Undoubtedly every parent has had the desire to freeze time for a second and enjoy that precious moment with baby; photography allows us this fleeing opportunity to forever remember a fraction of a second. You don’t need a fancy camera or editing equipment to take a great picture – even a cell phone will do (though there are limitations to what you can do with any camera). Here are some starting tips for photographing your favorite little ones, along with some examples of what I mean.
Use the viewfinder instead of the display. When people use the display to take a photo, they tend to hold the camera an arm’s distance away, which allows for more instability, resulting in images that can be blurry. By using the viewfinder, the camera will be more supported and it’s less likely the camera may accidentally shift when you press the shutter release button.
Take LOTS of shots…this is the beauty of the digital era! Don’t delete them right away, either – sometimes a picture won’t look so great on your camera screen but upload it and you’ll find something magical when you can view it on the computer. The digital space each photograph takes up is miniscule, and you can always go back and delete images you are certain you don’t want at a later date (though sometimes looking at them with fresh eyes helps you find something new, too).
Look for natural light. This might mean moving closer to a window, or outside. Test out a few different angles of natural light to see which you might like the best, and go for it. Becareful of shadows overtaking your pictures, too, as sometimes they accidentally appear. We took this first photo for our son’s 2 month birthday and saw how horribly dark it was (and noticed a wrinkly blanket!). We moved a few feet closer to the window and ended up with much better natural lighting.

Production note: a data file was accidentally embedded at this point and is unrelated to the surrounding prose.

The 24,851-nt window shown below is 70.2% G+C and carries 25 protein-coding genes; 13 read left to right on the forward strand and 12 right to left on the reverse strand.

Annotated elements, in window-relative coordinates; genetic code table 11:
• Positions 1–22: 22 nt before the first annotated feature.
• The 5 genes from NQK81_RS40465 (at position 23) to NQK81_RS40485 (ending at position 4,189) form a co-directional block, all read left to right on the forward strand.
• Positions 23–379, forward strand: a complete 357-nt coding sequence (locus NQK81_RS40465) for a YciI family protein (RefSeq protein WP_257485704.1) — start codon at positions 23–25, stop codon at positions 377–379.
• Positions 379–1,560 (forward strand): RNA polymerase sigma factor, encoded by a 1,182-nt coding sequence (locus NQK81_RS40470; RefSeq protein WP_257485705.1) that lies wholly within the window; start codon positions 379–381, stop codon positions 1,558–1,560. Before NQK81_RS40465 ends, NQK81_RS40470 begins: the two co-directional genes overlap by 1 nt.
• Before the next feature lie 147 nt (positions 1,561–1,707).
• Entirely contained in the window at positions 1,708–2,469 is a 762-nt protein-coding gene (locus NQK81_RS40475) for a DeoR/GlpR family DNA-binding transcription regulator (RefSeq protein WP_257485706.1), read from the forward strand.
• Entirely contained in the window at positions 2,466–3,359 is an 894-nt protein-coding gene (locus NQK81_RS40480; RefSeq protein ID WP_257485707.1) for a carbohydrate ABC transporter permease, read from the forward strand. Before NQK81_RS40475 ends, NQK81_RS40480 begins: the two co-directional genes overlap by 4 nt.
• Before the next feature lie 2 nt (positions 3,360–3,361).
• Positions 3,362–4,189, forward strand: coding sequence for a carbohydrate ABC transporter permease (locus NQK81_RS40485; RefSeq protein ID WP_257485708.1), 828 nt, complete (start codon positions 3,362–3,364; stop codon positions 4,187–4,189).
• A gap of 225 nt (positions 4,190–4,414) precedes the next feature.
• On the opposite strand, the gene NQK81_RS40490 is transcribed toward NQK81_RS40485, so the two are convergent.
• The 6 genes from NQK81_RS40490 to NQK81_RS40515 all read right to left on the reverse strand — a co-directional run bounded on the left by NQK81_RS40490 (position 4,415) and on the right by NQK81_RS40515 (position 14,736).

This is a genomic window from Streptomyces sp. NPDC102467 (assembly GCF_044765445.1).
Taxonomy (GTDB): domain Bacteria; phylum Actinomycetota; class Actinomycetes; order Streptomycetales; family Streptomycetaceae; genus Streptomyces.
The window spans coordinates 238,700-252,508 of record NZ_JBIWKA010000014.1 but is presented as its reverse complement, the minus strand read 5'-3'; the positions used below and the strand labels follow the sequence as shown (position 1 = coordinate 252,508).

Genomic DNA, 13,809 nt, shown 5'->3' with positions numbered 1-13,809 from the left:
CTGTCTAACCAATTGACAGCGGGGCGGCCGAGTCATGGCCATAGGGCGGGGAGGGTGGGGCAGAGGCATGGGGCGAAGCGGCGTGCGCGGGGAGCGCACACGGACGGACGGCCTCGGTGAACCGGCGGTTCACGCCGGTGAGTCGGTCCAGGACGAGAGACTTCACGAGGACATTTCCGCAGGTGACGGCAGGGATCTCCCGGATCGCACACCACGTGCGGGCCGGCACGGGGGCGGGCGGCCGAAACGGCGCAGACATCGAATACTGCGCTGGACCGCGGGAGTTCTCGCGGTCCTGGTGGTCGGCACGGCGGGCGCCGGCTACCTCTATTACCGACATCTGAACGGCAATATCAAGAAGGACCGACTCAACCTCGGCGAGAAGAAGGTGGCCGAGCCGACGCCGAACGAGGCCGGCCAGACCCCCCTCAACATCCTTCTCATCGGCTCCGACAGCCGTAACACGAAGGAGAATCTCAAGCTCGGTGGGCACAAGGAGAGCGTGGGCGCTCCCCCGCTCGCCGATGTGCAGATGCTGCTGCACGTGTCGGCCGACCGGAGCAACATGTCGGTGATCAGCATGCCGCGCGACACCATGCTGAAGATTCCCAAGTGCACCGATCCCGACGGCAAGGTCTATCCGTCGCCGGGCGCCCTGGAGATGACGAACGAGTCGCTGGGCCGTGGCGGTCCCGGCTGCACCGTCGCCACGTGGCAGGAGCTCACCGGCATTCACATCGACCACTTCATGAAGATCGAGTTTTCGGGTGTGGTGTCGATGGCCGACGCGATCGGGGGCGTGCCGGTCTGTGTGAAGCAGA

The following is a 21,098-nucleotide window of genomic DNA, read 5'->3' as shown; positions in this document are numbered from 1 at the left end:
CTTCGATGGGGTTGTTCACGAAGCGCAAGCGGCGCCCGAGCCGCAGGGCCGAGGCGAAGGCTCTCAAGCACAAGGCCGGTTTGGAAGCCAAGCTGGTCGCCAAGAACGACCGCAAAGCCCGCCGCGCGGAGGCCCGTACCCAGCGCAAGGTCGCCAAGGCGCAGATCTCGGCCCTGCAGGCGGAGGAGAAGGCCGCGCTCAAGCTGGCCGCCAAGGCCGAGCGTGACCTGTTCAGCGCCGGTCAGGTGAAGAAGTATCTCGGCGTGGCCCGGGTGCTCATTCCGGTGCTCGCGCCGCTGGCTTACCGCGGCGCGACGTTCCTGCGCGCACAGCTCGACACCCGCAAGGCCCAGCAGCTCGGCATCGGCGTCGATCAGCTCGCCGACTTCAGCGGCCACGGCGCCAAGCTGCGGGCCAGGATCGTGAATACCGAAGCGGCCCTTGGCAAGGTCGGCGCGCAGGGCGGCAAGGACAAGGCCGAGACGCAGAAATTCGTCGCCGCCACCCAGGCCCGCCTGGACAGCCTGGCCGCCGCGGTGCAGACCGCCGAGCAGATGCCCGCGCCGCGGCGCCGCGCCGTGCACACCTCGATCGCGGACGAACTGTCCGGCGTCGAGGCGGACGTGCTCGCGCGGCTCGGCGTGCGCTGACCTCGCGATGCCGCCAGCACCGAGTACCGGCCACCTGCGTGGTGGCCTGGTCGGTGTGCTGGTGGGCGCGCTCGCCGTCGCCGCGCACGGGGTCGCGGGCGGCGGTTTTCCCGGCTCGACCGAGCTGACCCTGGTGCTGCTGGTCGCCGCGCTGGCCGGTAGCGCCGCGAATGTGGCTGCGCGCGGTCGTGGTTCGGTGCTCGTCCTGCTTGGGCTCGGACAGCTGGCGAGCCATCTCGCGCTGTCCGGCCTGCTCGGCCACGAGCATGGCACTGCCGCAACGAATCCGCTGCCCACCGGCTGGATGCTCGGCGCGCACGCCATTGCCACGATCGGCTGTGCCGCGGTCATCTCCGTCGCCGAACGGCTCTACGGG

Watch your crop. Basically, make sure you don’t chop off the top of anyone’s head if at all avoidable. This gets a little trickier if you have people of various heights in the photo (think family photo shot) but your subjects will thank you for appearing to have complete heads in photographs. Step a few feet back if you are about to cut someone’s body parts out. If that’s not an option and you have to crop out part of someone’s body, try to go for something logical, like the waist instead of just the person’s feet.
Know that crying and sleeping pictures are cute too. If you spent hours waiting to catch that first smile picture you might become delirious in the process. We all know how unpredictable kids and babies can be! It is adorable to have crying pictures and for those first few weeks, sleeping pictures ARE the action shots. Babies and kids do these things, and capturing these seemingly less desirable moments are actually helping to capture one of the essences of childhood. Think about how sweet it would be to have great photos of your young one’s first trip to the zoo…and also the deep slumber that followed a great day of playing and learning. Precious.
Don’t get obsessed with having people in every photo. If you truly want to capture the experience of childhood, look at the things they love – foods, toys, animals. Capture these moments to remind them about later, long after the objects themselves may have expired. A friend made this adorable cupcake for her daughter’s first birthday, and the photo says so much about the day.
Try these tips out and don’t be afraid to take some risks. Take a few moments during your photography sessions to check out some of your images – if you like them, great! If not, retake to preserve the moment. Most importantly, have fun! Stay tuned for part II of photography tips.